Redesign Final Projects to be Learner-Centered

For my online courses I like to design the final project using a strategy I borrowed from my Creative Commons certification courses. This also plays into strategies I have collected over the years to design and develop more applied and project-based learning activities.

The assessment design uses two “buckets”. They are instructed to pick one activity from each bucket.

Bucket one has a choice of two activities. Normally these are a) building a series of knowledge check questions that I can add to my assessment bank. I only use these for knowledge comprehension. They are required, but not graded; or b) using an annotation tool such as Hypothesis, annotate and add to my annotated course bibliography. I create a one-page Bib with all my course resources broken down into each module. This is in a PDF format that they add to. This bucket is worth 10-40 points depending on the course.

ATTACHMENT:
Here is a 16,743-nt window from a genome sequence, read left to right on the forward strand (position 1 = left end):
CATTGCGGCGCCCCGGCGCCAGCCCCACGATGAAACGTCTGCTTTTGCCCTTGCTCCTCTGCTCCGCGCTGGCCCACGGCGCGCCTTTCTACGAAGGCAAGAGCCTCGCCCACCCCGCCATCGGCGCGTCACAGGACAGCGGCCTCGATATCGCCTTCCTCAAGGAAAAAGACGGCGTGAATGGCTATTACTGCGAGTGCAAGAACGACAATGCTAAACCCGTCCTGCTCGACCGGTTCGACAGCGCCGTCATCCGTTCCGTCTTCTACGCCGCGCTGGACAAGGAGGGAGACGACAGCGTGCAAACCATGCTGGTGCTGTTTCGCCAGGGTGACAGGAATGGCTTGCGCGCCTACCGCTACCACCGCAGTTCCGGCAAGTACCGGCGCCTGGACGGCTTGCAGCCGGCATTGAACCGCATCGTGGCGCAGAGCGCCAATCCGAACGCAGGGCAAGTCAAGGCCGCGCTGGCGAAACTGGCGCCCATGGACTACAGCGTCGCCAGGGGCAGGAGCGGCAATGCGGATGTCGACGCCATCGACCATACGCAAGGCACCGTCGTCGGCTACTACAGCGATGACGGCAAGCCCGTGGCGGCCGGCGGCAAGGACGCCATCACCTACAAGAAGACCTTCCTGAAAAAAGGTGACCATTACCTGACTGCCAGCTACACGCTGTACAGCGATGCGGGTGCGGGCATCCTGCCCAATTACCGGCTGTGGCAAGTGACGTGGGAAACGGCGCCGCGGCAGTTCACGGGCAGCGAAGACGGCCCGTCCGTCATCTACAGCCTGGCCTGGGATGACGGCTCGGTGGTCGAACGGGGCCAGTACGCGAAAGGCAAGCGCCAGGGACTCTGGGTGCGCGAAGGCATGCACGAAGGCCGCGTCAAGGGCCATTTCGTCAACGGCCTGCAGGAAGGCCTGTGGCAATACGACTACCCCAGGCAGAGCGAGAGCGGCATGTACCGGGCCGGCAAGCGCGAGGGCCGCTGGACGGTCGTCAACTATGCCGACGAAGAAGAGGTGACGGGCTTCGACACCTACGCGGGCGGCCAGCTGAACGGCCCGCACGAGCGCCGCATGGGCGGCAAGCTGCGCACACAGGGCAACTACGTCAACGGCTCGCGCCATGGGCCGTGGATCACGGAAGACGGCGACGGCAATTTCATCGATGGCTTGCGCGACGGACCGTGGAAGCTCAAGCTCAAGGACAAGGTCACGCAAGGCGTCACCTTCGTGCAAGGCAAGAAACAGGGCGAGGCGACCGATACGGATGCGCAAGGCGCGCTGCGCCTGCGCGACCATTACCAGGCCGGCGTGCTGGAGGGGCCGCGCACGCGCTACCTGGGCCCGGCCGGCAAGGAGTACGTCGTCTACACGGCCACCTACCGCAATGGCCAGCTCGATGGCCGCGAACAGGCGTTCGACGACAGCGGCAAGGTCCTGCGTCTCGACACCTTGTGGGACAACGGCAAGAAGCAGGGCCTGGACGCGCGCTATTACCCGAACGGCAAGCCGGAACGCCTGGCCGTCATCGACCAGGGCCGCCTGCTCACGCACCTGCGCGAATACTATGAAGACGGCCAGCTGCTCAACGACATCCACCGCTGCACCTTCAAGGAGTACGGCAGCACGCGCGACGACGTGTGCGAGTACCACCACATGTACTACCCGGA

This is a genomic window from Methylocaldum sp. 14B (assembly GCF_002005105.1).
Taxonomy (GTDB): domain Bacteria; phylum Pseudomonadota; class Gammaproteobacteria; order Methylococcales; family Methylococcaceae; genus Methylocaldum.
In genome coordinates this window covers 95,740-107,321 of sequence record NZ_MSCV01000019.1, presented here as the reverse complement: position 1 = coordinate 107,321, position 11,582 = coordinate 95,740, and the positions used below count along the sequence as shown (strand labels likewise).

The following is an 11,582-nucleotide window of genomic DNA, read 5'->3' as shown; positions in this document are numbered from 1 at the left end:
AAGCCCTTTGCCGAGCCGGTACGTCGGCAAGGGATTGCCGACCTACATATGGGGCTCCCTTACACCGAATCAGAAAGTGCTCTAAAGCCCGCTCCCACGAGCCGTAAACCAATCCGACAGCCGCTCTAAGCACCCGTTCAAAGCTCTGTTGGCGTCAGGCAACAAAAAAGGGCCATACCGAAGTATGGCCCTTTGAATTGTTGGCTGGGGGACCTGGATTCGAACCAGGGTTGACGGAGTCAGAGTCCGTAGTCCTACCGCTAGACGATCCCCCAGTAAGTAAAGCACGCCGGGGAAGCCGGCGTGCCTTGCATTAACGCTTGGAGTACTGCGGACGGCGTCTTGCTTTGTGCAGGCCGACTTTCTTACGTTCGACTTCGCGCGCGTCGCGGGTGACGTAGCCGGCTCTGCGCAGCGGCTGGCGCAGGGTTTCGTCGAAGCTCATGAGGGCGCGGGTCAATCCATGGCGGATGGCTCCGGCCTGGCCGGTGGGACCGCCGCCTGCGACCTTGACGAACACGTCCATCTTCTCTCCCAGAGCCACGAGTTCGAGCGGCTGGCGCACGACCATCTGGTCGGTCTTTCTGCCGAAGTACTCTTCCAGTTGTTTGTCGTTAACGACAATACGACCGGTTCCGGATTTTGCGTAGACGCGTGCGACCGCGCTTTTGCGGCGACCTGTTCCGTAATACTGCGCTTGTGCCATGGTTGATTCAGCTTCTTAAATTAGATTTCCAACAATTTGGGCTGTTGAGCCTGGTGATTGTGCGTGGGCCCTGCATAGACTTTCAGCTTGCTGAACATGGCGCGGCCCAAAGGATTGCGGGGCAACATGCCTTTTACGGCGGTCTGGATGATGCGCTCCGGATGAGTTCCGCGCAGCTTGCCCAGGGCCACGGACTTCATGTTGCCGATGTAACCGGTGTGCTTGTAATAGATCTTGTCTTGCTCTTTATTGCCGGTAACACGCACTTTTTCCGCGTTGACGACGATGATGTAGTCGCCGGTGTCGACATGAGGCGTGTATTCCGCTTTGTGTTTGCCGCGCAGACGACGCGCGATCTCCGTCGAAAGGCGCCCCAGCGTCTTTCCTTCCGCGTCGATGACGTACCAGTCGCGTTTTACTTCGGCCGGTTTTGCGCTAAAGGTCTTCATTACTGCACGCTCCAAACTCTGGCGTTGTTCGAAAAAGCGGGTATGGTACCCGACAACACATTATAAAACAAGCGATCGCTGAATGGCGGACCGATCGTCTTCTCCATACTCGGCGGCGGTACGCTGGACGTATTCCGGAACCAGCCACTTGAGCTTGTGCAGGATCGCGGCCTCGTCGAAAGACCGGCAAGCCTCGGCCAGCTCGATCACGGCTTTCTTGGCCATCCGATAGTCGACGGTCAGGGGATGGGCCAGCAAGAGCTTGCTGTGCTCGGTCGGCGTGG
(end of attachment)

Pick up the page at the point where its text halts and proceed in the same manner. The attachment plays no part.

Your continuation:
Bucket two has a choice of three activities. Normally these are either a) a 500-word paper that illustrates the basic concepts covered in the course; or b) a presentation using a medium of your choice that illustrates the concepts in the course (infographic, video, audio slide deck, etc.); or c) A self-directed presentation or project. This bucket is worth 25-75 points depending on the course.

This assessment approach plays to the students’ strength. If they feel they are better writers, they may opt for that option. If they feel they are better presenters, they may opt for that option. Given that they can pick the medium I am not limiting their creativity. If they prefer a self-directed activity, they may opt to design and develop something completely different, such as conducting an interview or developing a web site. They need my permission before proceeding with this option.

The key is that the grading rubric must be structured with equity. If a student chooses a paper over a presentation, for example, the rubric language must be tailored to accommodate either. Therefore, I avoid language such as “minimum of 500 words” and choose instead “creative”, “organized”, well-presented”, “original”, “uses proper citations” and so forth.

Robert Gibson, EdD
Emporia State University